Cytokines Not at 'Storm' Levels in Those With Severe COVID-19
Levels in severely, critically ill COVID-19 patients much lower than in other inflammatory syndromes
THURSDAY, Oct. 22, 2020 (HealthDay News) -- COVID-19 may not cause a cytokine storm, according to a review published online Oct. 16 in The Lancet Respiratory Medicine.
Daniel E. Leisman, M.D., from Massachusetts General Hospital in Boston, and colleagues conducted a systematic review and meta-analysis of COVID-19 studies published or posted as preprints between Nov. 1, 2019, and April 14, 2020, in which interleukin-6 concentrations in patients with severe or critical disease were recorded.
The researchers identified 25 COVID-19 studies (1,245 patients). Four trials included comparator groups, including patients with sepsis (5,320 patients), cytokine release syndrome (72 patients), and acute respiratory distress syndrome unrelated to COVID-19 (2,767 patients). The pooled mean serum interleukin-6 concentration was 36.7 pg/mL in patients with severe or critical COVID-19, but in patients with cytokine release syndrome, mean interleukin-6 concentrations were nearly 100 times higher. These concentrations were 27 times higher in patients with sepsis and 12 times higher in patients with acute respiratory distress syndrome unrelated to COVID-19.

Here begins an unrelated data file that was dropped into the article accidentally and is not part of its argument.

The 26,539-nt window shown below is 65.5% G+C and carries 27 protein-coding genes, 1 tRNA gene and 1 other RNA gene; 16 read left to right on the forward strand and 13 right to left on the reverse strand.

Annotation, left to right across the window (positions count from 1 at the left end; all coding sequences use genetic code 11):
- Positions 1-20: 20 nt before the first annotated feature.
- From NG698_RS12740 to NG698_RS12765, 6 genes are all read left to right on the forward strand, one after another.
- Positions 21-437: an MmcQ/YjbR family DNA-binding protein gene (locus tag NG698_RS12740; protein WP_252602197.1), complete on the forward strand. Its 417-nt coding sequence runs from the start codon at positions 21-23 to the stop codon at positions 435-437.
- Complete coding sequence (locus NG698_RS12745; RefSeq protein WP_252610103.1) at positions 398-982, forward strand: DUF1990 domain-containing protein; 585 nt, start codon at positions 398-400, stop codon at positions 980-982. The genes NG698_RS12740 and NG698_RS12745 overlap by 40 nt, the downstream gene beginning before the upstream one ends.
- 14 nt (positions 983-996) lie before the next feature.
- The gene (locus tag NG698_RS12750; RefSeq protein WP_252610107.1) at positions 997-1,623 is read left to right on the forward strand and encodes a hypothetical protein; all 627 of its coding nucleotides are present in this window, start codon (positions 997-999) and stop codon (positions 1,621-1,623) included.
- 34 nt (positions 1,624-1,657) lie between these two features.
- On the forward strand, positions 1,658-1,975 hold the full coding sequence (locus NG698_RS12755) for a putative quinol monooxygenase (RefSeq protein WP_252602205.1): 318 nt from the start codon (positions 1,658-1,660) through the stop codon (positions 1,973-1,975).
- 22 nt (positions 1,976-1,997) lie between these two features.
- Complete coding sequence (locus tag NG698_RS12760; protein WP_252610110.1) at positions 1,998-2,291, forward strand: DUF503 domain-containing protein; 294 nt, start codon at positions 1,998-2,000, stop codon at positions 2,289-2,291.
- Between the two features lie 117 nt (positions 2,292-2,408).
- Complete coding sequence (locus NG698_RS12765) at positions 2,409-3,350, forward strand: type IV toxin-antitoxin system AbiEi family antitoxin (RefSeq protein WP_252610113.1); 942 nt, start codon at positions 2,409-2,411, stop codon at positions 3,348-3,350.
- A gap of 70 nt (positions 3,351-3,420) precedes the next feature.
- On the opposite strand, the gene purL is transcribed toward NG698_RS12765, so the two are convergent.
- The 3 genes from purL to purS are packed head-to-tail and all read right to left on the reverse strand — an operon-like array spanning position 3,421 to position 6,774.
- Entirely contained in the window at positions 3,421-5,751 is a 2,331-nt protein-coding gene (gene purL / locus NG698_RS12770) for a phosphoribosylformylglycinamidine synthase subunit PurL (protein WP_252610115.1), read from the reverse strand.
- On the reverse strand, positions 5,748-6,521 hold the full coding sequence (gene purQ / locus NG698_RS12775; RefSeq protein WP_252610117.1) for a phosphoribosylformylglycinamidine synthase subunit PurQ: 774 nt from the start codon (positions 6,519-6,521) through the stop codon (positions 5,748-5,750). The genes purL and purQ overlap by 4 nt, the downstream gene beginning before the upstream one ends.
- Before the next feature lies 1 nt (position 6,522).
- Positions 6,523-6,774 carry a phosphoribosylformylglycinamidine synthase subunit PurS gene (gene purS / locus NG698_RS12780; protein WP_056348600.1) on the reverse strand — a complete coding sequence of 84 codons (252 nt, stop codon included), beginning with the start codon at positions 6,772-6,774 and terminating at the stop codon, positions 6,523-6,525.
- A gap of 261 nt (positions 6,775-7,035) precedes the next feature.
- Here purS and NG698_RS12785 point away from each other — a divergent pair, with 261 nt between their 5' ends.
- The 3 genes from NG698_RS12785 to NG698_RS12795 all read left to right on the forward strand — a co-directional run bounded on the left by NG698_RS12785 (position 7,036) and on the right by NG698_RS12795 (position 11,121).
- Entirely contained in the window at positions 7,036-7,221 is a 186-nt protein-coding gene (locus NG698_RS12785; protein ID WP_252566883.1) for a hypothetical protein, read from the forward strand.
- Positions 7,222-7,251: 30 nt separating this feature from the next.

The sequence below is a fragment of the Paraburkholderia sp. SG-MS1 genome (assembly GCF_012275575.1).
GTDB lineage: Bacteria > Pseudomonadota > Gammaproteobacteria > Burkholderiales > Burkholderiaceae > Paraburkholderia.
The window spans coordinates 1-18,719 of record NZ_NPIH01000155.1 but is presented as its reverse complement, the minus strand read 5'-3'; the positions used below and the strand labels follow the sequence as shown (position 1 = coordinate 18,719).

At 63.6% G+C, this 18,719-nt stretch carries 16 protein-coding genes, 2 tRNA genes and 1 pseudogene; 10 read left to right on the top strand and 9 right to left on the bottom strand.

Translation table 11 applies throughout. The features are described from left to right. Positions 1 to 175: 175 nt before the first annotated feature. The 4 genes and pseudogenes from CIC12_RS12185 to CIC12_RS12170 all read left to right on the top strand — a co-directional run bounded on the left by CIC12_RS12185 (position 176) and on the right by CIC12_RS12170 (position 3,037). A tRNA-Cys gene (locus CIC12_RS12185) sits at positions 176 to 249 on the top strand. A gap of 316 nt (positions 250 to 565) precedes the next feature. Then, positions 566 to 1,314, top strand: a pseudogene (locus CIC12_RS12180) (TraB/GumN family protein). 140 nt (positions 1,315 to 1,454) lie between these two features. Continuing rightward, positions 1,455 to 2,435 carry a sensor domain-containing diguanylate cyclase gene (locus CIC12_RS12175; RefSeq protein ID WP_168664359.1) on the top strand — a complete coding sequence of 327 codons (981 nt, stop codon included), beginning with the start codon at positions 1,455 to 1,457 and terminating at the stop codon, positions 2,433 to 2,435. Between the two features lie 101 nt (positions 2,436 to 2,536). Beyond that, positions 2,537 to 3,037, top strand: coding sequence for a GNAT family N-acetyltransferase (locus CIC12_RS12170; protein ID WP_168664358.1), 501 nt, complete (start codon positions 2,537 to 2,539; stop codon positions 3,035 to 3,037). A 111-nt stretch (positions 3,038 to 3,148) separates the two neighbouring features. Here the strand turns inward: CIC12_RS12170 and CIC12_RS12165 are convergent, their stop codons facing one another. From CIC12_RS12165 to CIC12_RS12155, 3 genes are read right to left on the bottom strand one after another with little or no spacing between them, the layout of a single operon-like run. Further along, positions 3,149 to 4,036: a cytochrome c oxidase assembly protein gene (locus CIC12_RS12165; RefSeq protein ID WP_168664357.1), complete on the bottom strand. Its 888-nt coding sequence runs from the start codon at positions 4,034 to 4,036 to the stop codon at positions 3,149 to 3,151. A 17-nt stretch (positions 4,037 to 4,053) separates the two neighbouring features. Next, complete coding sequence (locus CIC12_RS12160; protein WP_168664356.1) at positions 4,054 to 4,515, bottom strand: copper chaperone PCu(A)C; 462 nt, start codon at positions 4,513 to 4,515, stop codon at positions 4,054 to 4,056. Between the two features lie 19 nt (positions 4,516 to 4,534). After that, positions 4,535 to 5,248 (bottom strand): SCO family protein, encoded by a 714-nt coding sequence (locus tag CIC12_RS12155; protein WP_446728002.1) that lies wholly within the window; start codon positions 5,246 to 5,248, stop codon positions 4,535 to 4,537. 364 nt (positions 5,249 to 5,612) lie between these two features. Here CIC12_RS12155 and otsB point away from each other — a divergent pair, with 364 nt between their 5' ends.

"Our findings question the role of a cytokine storm in COVID-19-induced organ dysfunction," the authors write. "Many questions remain about the immune features of COVID-19 and the potential role of anticytokine and immune-modulating treatments in patients with the disease."
Several authors disclosed financial ties to the pharmaceutical and biotechnology industries.